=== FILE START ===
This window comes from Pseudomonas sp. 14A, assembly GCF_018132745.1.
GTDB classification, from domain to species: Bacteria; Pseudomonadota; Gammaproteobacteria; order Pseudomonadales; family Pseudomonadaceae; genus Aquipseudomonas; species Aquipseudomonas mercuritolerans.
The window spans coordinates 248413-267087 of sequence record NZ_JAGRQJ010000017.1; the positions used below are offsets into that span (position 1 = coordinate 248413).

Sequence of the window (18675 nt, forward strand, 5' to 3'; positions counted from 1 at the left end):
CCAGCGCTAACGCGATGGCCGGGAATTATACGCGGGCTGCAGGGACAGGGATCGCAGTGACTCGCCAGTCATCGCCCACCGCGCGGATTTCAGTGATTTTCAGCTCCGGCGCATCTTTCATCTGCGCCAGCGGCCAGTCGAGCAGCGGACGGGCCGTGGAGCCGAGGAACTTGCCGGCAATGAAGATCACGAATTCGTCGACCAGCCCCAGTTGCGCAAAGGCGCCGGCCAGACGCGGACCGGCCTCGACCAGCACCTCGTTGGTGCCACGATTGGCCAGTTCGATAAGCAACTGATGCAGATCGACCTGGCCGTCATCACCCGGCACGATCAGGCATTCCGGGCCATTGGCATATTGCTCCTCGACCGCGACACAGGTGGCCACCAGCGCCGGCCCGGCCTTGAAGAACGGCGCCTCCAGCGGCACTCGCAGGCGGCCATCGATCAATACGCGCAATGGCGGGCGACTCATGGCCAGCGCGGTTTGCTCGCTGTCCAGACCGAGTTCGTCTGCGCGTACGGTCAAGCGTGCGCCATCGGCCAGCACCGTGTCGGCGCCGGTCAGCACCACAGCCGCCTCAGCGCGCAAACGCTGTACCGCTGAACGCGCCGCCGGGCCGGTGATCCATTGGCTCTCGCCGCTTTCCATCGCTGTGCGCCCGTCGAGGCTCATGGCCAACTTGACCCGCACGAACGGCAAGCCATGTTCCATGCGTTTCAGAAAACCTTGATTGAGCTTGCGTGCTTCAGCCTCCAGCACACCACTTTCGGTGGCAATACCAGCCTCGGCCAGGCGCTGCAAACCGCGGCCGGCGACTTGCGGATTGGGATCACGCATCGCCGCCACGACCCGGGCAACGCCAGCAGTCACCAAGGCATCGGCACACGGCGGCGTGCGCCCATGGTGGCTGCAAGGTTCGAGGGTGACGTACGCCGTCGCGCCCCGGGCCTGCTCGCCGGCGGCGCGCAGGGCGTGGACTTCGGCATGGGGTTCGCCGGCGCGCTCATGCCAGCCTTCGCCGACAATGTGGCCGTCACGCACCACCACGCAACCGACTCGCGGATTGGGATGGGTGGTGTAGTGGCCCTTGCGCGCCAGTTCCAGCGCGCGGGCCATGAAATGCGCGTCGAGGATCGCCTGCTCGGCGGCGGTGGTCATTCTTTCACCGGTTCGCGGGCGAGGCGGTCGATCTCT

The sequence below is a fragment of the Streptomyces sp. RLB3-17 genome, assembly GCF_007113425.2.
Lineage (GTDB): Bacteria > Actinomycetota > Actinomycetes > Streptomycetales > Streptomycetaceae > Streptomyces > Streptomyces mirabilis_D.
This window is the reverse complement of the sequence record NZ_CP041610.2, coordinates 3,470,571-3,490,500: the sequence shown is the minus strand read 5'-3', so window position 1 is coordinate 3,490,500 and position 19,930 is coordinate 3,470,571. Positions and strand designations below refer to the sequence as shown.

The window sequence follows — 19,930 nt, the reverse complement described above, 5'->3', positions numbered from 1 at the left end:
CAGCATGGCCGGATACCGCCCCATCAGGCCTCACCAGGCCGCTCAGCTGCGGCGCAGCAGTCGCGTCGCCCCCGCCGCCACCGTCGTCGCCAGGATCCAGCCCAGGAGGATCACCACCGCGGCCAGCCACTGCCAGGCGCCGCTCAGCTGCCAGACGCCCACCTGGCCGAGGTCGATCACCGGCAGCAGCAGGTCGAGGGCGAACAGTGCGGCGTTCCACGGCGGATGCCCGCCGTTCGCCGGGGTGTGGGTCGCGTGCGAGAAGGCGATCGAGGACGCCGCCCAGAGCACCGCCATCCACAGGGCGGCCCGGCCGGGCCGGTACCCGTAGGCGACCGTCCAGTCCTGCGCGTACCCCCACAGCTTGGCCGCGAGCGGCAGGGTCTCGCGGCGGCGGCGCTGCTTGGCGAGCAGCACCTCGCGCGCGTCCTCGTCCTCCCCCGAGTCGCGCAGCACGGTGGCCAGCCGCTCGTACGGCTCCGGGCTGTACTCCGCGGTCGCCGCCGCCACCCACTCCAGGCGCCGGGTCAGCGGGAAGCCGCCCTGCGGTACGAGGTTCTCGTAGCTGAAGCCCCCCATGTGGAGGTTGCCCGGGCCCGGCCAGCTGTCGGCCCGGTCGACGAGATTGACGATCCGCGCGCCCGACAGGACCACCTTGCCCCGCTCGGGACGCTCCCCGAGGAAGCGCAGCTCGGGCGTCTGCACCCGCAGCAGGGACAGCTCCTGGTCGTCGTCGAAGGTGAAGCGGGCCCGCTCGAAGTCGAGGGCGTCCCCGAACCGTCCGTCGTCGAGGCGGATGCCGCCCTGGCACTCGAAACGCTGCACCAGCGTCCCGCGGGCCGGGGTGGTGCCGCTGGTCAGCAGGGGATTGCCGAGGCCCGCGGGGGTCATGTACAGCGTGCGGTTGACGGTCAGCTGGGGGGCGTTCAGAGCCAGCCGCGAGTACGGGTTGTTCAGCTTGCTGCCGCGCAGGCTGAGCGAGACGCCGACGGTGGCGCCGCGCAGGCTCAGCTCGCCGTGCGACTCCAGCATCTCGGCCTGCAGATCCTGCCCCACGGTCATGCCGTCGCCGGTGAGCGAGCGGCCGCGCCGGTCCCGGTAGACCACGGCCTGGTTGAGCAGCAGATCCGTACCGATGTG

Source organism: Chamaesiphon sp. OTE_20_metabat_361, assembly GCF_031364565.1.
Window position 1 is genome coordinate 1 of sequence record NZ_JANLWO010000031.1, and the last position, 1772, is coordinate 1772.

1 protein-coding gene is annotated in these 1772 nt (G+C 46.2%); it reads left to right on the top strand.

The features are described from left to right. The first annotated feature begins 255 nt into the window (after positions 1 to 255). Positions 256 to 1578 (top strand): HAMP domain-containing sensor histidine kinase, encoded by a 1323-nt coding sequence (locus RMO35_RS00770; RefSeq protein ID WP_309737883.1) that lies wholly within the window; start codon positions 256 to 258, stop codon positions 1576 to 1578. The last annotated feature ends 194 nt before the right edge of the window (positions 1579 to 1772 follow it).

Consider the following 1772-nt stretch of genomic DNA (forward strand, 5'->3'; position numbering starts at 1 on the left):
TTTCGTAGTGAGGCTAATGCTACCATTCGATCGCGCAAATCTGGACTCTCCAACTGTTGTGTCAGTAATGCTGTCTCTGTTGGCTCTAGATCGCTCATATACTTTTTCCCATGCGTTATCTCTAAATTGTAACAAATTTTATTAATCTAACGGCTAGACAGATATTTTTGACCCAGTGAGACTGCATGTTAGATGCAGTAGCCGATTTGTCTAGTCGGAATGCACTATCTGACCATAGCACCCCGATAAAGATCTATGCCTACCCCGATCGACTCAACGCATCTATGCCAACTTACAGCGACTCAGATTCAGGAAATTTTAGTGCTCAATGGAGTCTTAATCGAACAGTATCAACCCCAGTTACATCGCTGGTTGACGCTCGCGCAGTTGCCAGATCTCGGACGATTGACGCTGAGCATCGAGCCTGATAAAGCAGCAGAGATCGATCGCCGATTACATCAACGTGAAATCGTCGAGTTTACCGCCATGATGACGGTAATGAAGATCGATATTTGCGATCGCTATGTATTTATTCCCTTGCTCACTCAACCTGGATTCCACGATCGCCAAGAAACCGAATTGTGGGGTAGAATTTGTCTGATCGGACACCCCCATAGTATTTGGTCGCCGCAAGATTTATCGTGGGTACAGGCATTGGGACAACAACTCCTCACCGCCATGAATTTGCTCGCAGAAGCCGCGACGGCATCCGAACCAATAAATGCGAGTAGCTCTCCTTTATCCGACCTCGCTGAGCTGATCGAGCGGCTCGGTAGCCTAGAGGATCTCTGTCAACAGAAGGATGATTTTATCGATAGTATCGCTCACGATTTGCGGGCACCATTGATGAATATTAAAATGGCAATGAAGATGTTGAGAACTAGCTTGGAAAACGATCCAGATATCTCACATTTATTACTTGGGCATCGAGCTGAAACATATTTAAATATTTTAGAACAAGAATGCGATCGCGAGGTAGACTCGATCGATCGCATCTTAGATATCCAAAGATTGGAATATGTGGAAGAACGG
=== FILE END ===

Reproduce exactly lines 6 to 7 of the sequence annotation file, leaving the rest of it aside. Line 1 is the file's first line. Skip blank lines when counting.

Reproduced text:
The sequence below is a fragment of the Streptomyces sp. RLB3-17 genome, assembly GCF_007113425.2.
Lineage (GTDB): Bacteria > Actinomycetota > Actinomycetes > Streptomycetales > Streptomycetaceae > Streptomyces > Streptomyces mirabilis_D.